Filed under: Article with tags: 500px, Flickr, Ipernity
The Blythe community has gone into a bit of an uproar after Flickr unceremoniously revealed a new layout and style. Many people – including non-Blythe individuals – have been referring to Flickr’s facelift as being similar to Facebook. In addition to the new changes on the web-based website, their mobile app has also been changed.
As a Pro account holder for Flickr, I’m a bit iffy about the changes. As of May 20 2013, there are three different account types being offered by Flickr and here are some of the specifications:
- Free – 1 Tb of space, max. 200mb/photo, 1GB/video, ads
- Ad-Free – $49.99/year – same as above, but without ads
- Doublr – $499.99/year – 2Tb of space, all other features the same as above
But if you had a Pro account? Just a taste of what was available:
- Max. 50mb/photo, 500mb/video
- Unlimited storage
Flickr, so soon after announcing the intention to purchase Tumblr, decided to scrape the previous model (Free and Pro accounts) to go with the new model (Free, Ad-Free and Doublr). I personally think that spending $500/year is steep. I’d rather take the $500 and invest it into something else, if I was that into photography (which, I am not). At $50/year just to take away ads? That’s already double what it used to cost for a Pro account, for one year ($24.95/year). Of course, nothing in life is free. By opening Flickr up to advertisers, the many account holders become the product that’s being sold rather than making revenue off of Pro account holders. Granted, if you think about it, $50 for 365 days of ad-free web-browsing, that ends up being $0.137 per day for ad-free browsing. Doesn’t seem like a lot in the grand scheme of things, does it? But if you want to avoid spending $50 per year, continue reading on!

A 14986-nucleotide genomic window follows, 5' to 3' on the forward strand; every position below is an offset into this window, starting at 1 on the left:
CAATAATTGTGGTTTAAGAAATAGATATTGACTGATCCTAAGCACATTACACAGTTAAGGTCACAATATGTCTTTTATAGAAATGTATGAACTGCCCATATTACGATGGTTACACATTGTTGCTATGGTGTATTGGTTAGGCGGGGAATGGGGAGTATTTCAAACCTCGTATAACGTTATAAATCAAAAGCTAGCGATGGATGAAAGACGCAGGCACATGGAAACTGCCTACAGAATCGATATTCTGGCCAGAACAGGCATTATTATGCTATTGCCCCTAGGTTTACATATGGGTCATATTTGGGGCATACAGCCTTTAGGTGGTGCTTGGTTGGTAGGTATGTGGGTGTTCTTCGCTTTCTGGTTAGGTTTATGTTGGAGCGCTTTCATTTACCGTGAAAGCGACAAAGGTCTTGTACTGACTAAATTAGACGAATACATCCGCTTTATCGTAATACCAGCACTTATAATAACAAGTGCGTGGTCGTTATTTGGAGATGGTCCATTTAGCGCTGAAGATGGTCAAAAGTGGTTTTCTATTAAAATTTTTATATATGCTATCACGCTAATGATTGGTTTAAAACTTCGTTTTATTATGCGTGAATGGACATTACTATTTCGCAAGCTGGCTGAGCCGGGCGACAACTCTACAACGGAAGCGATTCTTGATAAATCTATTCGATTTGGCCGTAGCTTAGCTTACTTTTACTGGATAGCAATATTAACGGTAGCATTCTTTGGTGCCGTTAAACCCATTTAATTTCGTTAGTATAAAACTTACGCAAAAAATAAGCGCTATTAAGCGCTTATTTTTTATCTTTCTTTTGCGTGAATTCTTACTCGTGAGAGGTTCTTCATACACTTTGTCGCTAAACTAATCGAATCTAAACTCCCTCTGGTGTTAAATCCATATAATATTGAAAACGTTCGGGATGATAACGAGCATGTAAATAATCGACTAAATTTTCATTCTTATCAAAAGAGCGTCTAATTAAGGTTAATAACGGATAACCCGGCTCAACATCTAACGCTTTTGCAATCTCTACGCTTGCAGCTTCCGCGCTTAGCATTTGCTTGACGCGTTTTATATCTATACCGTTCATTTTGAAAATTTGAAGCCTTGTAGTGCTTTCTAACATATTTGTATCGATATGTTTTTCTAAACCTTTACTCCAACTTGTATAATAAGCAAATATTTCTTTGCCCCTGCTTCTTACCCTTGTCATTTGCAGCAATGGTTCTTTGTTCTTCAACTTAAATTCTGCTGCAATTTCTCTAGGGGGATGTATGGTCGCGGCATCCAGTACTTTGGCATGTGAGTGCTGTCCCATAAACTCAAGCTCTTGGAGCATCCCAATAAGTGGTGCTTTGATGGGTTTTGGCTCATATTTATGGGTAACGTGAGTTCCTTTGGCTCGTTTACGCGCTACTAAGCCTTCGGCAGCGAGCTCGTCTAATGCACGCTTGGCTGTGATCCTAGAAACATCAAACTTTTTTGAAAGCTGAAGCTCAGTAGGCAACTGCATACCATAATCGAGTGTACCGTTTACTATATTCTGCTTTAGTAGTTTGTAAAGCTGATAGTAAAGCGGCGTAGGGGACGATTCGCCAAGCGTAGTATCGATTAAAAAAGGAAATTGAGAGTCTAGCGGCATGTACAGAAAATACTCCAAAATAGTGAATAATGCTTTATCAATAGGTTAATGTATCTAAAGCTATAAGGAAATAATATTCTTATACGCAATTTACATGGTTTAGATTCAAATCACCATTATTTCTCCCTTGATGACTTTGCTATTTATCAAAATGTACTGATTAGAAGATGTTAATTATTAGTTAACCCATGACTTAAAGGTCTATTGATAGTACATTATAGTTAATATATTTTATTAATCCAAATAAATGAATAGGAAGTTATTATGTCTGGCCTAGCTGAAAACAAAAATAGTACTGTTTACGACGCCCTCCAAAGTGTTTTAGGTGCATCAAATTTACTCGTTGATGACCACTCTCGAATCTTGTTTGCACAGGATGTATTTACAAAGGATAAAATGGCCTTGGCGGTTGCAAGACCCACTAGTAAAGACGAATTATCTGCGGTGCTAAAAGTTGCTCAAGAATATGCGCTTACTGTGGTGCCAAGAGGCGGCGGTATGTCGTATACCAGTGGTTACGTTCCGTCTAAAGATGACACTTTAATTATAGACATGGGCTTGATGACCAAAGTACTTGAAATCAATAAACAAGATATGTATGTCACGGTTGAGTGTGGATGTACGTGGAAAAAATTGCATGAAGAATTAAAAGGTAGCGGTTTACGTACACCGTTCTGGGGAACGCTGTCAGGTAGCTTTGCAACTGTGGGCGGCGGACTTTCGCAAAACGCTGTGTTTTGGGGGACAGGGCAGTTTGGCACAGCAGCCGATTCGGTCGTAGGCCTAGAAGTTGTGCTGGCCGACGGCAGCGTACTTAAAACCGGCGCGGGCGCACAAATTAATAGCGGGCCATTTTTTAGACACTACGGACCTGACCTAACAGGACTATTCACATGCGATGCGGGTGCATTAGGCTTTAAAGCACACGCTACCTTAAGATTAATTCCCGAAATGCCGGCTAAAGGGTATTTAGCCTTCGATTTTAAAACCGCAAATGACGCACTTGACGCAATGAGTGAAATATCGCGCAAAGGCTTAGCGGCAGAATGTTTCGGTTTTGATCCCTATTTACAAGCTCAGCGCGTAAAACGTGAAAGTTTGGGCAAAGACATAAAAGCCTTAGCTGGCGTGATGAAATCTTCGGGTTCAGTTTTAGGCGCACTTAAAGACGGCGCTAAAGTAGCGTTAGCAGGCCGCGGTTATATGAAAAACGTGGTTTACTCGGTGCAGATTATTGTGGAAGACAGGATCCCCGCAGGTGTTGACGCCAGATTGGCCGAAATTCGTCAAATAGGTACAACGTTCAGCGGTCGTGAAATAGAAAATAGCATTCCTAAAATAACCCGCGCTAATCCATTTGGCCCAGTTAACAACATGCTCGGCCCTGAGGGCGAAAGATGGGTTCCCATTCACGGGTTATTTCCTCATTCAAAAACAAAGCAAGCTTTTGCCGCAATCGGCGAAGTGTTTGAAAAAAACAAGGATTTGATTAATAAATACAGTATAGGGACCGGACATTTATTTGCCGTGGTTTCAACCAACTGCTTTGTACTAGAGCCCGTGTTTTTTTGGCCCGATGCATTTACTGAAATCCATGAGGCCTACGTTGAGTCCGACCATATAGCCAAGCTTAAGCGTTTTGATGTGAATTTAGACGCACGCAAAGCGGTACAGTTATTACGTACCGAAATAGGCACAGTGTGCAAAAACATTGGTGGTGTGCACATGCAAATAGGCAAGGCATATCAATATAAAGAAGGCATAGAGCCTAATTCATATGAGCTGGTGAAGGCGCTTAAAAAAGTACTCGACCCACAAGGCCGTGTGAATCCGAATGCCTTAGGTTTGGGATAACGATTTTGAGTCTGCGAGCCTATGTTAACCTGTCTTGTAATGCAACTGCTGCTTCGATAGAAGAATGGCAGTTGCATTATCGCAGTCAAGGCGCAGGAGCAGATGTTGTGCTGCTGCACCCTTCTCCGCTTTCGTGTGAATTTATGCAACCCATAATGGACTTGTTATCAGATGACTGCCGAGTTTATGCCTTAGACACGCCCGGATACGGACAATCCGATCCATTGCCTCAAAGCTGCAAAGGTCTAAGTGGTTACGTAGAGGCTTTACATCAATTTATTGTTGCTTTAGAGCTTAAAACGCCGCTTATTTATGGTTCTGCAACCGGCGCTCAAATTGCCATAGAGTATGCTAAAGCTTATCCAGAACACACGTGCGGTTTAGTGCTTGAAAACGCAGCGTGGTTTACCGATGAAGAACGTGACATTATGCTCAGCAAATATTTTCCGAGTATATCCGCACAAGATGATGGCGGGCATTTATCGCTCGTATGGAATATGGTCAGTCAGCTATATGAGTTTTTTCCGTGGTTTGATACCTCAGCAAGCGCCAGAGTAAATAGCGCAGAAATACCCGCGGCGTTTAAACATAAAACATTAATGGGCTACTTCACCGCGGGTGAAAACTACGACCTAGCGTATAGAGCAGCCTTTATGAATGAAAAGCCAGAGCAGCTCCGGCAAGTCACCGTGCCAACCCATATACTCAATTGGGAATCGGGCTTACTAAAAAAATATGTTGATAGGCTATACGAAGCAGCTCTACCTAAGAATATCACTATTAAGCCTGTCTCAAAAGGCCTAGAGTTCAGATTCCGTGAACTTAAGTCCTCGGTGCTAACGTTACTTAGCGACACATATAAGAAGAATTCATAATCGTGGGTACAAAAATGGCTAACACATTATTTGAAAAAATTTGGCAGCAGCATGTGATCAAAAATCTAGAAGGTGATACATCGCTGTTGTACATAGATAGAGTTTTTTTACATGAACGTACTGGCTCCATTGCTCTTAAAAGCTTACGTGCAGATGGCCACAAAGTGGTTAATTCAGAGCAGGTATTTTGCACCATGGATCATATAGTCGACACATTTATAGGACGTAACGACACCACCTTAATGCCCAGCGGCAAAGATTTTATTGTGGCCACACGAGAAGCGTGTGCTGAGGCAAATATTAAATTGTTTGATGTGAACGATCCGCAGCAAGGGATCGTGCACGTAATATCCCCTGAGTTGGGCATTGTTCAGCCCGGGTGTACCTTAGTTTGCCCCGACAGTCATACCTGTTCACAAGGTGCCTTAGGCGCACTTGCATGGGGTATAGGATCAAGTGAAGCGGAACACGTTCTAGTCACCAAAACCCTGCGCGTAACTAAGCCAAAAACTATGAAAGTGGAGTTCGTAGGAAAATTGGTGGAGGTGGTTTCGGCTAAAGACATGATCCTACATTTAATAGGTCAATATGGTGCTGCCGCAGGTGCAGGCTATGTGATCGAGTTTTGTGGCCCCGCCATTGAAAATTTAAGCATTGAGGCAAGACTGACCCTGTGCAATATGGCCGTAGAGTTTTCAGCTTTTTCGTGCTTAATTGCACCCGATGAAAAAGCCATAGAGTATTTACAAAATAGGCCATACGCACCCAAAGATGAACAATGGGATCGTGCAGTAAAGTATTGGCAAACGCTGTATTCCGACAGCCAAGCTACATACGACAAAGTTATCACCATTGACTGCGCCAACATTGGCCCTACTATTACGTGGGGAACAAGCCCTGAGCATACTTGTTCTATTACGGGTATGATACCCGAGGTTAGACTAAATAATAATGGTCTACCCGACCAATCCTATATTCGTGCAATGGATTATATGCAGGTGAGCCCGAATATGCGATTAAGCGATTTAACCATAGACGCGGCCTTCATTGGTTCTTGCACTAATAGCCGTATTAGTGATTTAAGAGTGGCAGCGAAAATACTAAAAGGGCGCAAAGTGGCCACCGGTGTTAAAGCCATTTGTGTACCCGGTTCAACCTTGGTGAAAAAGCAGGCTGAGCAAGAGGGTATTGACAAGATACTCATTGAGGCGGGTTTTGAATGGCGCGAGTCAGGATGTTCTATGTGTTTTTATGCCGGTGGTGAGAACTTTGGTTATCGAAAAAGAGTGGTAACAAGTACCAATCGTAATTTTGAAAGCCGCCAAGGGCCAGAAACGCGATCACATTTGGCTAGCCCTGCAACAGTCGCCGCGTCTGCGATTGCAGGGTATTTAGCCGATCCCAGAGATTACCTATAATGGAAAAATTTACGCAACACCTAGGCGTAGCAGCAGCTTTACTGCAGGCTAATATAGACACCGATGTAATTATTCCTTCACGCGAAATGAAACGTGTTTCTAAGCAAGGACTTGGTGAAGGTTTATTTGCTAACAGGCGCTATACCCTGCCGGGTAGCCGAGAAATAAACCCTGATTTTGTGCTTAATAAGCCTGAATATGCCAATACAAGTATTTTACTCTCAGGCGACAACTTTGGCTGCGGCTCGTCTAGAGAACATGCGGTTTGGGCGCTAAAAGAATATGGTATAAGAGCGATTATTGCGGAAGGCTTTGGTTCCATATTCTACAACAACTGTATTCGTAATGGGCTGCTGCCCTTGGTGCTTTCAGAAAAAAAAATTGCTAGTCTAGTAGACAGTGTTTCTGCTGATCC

What if I already have a Pro account?
If your Pro account was extended by the 3 months of ‘gifted’ Pro by Flickr, I found that users have been saying that they do not have the option of renewing their Pro account. Additionally, if you were given the “Gift of Pro” by a friend, you are also unable to renew the Pro account status because you weren’t the one who paid for it. Sneaky little loophole, isn’t it?
If you paid for your Pro account yourself, you have the option of keeping the Pro status and all it’s features (including the ad-free browsing capabilities and the option to renew once your subscription is up). The price is currently staying the same ($24.95/year). My Flickr Pro is set to expire on April 1 2015 – so I don’t know if the price will still be the same then!
For those that would like to switch from Pro to Free status, it would appear that you do have the option of doing so. And if you had paid for the account (rather than being gifted Pro status), people have been reporting that they can get a prorated refund. You have until August 20 2013 to decide if you want to stay with your Pro account or if you wish to make the switch to Free. For those that are worried about ads, there have also been reports that ad blockers (there are many plugins available for many popular browsers) are able to block the ads on accounts on Flickr that are Free.
As for the app…
I can’t give anyone an opinion about the Apple-friendly version of the Flickr app, but I updated my (Android) Flickr app to the new version and it mimics the updated website quite nicely – only I like the layout on the app a lot better than on my computer. I spent some time playing around with the app and I find it easier to navigate and to move from one section to another. I can actually get to my groups on the mobile app now – which is a huge plus. The way the website is designed is more mobile friendly than web browser friendly, but I’m still getting used to both of them. Nobody has mentioned seeing ads on the app yet, so I’m unsure if ads will soon be part of the Flickr apps or not.
Do I stay or do I go?
I will have a post up about these two alternative photo-sharing websites after I get a chance to explore both options a bit more thoroughly (before the August 20th deadline).